Choosing a Candidate After the Michigan and Arizona Primaries

Yahoo Contributor Network

After Tuesday's primaries in Michigan and Arizona, Yahoo! News asked voters in upcoming primaries to share their perspectives.

FIRST PERSON | As a history major in college, I studied Ayn Rand and the conservative movement. I am now two years out of college and was rooting for Ron Paul to win the nomination. Most people who see that I am 22 and went to the liberal Western Washington University assume that I would vote for a Democrat -- or at the very least for a left-leaning Republican. After the results of the Michigan and Arizona primaries, I may just have to.

Ron Paul nay not always fall in line with my beliefs, but each of his views is always backed by his underlining morality. This morality has its roots in the Randian Movement of the 1960s and is in favor of state's rights, constitutional rights, civil liberties and the Constitution. I admire his politics and the fact that he appears to be something so very unusual-a politician who does what he believes and is not driven by the money he can gain from lobbyists. After last night, I unfortunately cannot see the benefit of voting for him any longer.

In Michigan and Arizona, Mitt Romney took the lead in the primaries. According to CNN, Romney took 50 percent of the vote in Arizona and stands to bring home all of the state's 29 delegates. I dislike Mitt Romney because I find him to be the very opposite of Ron Paul and the morality I believe in. Yet, I will be voting for him. The alternative is to back a politician I love, but will not win. With each vote cast for Ron Paul, a vote is taken away from Romney and Santorum stands the potential to benefit.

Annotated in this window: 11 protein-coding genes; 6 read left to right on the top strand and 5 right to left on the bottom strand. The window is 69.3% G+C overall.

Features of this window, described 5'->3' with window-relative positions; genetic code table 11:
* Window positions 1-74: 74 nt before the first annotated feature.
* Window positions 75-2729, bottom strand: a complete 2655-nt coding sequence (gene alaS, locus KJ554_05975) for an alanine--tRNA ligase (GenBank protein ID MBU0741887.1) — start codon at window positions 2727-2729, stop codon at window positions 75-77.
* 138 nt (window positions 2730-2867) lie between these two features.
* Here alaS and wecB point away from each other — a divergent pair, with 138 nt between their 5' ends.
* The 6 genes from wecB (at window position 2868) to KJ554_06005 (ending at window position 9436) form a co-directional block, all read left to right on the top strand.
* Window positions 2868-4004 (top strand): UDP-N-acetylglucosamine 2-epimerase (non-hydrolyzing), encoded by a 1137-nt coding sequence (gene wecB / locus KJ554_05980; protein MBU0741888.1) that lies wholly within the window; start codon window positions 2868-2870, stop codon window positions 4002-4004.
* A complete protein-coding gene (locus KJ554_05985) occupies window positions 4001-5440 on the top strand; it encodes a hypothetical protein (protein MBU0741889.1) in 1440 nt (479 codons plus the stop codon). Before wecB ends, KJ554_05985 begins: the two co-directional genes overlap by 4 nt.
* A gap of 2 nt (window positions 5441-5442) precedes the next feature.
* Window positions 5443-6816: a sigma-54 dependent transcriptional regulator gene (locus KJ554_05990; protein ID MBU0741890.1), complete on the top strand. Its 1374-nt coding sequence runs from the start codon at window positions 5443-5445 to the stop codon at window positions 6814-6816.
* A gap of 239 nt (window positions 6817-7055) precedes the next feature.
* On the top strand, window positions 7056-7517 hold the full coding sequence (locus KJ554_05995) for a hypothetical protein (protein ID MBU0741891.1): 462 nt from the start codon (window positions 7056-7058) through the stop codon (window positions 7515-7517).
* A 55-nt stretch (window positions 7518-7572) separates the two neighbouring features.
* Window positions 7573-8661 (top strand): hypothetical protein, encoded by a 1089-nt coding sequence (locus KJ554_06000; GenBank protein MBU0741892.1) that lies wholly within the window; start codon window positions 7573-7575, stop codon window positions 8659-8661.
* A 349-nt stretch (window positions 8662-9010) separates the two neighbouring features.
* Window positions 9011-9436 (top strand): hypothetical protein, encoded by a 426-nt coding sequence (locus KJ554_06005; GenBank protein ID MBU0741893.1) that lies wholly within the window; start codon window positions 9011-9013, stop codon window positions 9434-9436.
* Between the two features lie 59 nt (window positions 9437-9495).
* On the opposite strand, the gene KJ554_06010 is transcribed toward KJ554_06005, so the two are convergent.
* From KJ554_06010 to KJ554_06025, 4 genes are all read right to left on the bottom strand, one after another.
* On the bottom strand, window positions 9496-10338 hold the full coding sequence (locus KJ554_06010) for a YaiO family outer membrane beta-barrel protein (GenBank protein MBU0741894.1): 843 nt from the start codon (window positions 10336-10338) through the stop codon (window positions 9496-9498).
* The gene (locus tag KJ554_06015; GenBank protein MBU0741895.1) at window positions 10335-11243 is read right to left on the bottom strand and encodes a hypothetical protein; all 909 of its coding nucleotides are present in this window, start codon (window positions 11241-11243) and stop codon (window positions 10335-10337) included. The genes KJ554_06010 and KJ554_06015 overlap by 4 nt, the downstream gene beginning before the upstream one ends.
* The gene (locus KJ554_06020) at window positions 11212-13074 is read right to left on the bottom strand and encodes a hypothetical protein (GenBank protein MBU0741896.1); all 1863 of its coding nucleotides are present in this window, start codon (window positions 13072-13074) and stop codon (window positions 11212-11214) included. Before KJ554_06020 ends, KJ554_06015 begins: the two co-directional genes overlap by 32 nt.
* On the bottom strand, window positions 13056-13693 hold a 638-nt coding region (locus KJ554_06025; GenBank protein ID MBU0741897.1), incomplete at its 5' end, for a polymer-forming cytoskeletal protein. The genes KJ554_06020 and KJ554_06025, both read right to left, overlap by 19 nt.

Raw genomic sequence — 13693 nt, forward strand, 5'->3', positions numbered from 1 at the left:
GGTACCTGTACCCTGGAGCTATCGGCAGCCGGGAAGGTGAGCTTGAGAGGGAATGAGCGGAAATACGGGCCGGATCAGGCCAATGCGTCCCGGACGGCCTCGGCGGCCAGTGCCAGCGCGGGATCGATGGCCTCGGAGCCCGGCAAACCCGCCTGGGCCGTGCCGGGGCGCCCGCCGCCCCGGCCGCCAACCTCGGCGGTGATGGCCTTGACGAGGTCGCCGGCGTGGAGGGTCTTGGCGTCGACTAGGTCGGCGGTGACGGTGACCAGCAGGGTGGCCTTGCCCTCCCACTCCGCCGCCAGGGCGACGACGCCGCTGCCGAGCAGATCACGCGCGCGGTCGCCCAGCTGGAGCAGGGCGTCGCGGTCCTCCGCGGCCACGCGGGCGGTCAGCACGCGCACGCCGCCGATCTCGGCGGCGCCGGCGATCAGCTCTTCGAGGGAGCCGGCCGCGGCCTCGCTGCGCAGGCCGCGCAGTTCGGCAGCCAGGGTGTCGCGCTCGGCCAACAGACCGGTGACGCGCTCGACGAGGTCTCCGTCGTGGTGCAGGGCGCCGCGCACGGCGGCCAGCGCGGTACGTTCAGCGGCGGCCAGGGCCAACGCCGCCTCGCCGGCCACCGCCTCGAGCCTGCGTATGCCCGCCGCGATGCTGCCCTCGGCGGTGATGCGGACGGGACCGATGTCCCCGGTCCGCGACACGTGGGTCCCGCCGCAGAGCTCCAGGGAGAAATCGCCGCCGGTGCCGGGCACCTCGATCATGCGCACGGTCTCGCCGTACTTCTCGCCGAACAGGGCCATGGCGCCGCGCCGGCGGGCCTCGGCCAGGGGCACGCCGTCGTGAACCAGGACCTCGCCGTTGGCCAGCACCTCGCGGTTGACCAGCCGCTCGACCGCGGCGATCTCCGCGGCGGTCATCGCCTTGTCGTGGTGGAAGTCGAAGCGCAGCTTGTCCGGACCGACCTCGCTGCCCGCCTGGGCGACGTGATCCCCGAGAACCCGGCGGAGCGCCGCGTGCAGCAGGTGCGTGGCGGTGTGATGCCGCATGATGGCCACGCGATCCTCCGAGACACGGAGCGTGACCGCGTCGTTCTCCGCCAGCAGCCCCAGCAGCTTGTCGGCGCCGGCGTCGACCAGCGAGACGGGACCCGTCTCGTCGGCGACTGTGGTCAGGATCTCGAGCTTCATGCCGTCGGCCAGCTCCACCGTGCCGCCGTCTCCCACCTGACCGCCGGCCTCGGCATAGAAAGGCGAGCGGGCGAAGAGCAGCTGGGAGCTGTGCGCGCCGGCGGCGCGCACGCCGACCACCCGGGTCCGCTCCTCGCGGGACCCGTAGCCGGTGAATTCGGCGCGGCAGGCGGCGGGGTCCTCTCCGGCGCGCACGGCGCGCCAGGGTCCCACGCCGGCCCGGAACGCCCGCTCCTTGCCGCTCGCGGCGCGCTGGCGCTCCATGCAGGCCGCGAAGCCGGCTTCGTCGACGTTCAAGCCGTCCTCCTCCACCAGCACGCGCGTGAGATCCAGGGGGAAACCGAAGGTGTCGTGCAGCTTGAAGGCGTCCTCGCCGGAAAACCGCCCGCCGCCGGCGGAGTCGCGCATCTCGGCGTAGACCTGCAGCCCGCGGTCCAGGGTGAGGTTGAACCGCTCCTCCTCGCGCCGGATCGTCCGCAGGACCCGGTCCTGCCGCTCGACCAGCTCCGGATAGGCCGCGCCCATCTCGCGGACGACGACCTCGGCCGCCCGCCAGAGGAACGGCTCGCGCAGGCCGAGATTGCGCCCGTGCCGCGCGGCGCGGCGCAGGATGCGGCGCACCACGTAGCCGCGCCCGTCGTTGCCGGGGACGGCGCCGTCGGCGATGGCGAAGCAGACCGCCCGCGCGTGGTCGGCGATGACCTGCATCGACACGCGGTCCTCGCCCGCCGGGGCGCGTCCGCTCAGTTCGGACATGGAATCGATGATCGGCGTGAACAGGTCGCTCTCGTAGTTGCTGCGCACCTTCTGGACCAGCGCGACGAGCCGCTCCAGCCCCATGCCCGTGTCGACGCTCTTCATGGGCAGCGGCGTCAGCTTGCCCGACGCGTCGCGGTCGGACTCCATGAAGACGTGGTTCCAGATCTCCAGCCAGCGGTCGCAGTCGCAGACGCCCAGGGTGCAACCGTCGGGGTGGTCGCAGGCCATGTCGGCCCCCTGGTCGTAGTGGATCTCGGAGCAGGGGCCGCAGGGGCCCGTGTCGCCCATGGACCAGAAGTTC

Do not misunderstand my views. As a Catholic, I would love to see someone of my religion in office. I just cannot bring myself to vote for someone who believes birth control is a sin. Women have come too far in the last century to be denied access to birth control or family planning options. I may not like that Romney's views seem to sway with every political breeze, but I can count on his background as a former governor of a traditionally liberal state to keep the rights I need as a woman in place.

Politics often comes down to choosing not who is best, but who is least bad. My vote has been changed to support a politician who can win and block Santorum or Gringrich from standing a chance at the poles. As I leave today to work at the plant laboratory, it is with an extreme feeling of resignation. Ron Paul, we had a good run. Someday, America may be ready for you.

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